COVID-19: Impact on the Global Economy
The world, as a whole is going through one of the most testing times in recent history. [The COVID-19 outbreak which broke out in Wuhan and then spread to all over the world has been declared a pandemic by the WHO.][ It has so far claimed more than 9000 lives and infected more than 2 lakh people worldwide.]
On one hand where this pandemic has created a health havoc, people are being advised to practice social-distancing, remain at home unless absolutely necessary to step out, wash hands frequently, avoid travelling, etc. in the majority of the countries on the other hand it has crippled the global economy and dwindled global markets.
Since people are advised to avoid going outdoors and travel less, [Flights are being cancelled, offices, industries, factories, markets are being shut down.] The wound of the already sick global economy is salted.
According to the United Nations, “the outbreak could cost the global economy upto $2 trillion this year”. And, it has called governments to take urgent steps to reduce the economic impact.
It all started with China. Since, China was placed under a lockdown, the factories and industries were completely shut. [This disrupted global supply chains as China is an important exporter of various items which are used in one or the other stage of either production or manufacturing or final product.]
[This was followed by a crash in oil prices due to the collapse of OPEC+ alliance (between OPEC members and Russia) on a disagreement on the issue of price and production of oil.] This was a consequence of fall in oil demand from China which was under lockdown.
Whether developed or least developed, all countries are facing the impact of economic slowdown.
The economies all around the world are connected via trade, directly or indirectly. Therefore, shutdown or blockage of trade from even one country impacts other countries. Specially, least developed countries, which rely on the export of raw material mostly for driving their economy are badly hit.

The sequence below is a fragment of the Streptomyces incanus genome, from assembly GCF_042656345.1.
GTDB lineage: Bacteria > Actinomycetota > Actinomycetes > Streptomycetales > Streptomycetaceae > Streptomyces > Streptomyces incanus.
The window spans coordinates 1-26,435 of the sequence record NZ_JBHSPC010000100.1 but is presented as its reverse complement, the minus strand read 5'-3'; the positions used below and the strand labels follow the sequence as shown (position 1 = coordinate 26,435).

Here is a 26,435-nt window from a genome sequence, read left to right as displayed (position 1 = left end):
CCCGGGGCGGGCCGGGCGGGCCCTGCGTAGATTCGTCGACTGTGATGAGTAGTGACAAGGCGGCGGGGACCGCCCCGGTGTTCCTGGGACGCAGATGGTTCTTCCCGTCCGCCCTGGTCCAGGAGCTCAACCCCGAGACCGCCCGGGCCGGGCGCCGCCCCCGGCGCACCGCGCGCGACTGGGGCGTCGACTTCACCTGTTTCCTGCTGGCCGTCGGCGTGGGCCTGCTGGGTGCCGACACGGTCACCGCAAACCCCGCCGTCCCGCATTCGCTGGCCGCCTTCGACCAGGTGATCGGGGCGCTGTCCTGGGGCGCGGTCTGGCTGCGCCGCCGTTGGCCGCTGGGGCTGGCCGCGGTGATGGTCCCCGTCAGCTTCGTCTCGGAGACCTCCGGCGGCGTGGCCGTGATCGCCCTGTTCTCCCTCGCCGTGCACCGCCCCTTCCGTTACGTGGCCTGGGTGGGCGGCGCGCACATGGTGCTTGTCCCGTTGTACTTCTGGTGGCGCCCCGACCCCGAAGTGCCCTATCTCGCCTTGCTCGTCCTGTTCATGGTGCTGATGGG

Even the demand side of the economy is suffering, [as people are not going out and not spending. Sectors like hospitality, aviation, tourism are all gravely strained.]
Countries such as Maldives, Thailand, etc. which drive their economy primarily on tourism are also badly affected. A lot of people find employment in the tourism industry. So, this impact will cost people their source of livelihood.
One thing which harms the economy or a business more or less is uncertainty and in this case, uncertainty is the only certain thing uptill now as no one is sure when the virus will be contained. [There is no vaccine developed particularly to combat coronavirus as of now and new epicentres and hotspots are emerging.] The new epicentre being – Europe, particularly Italy and Spain. Iran has also emerged as a new hotspot.
[In India, stock markets have crashed and are at all time low, sensex lost 10,000 points last month.] Daily-wage labourers are rendered work-less and hence their everyday existence is becoming difficult. It is however said that since India’s exports of goods and services comprise about one-fifth of the total economy- not much effect will be seen on the Indian economy. And also the falling oil prices will provide decent revenues to the Government.
[According to estimates GDP dip of 0.3-0.5% is expected in the next fiscal year.]
The middle-class, lower-middle class and poor sections of the society will suffer the most since, incomes, daily-wages will be blocked due to shut-down of businesses and any kind of work.
However, more trends are expected to emerge since the number of cases are increasing everyday. [Currently, India is in second stage of transmission, i.e. “local transmission”.] It is imperative to take steps such as shutting off public places so that we do not reach the [Third stage which is “community transmission”] which will be very difficult to contain.
[Government is taking necessary steps such as banning all foreign flights, testing suspected cases.] But, testing needs to be more widespread. Including private labs in testing is a good step but it must be ensured that these tests are done free of cost. [Appropriate monetary policy interventions must be there in such a way that every strata of society is taken into confidence.]
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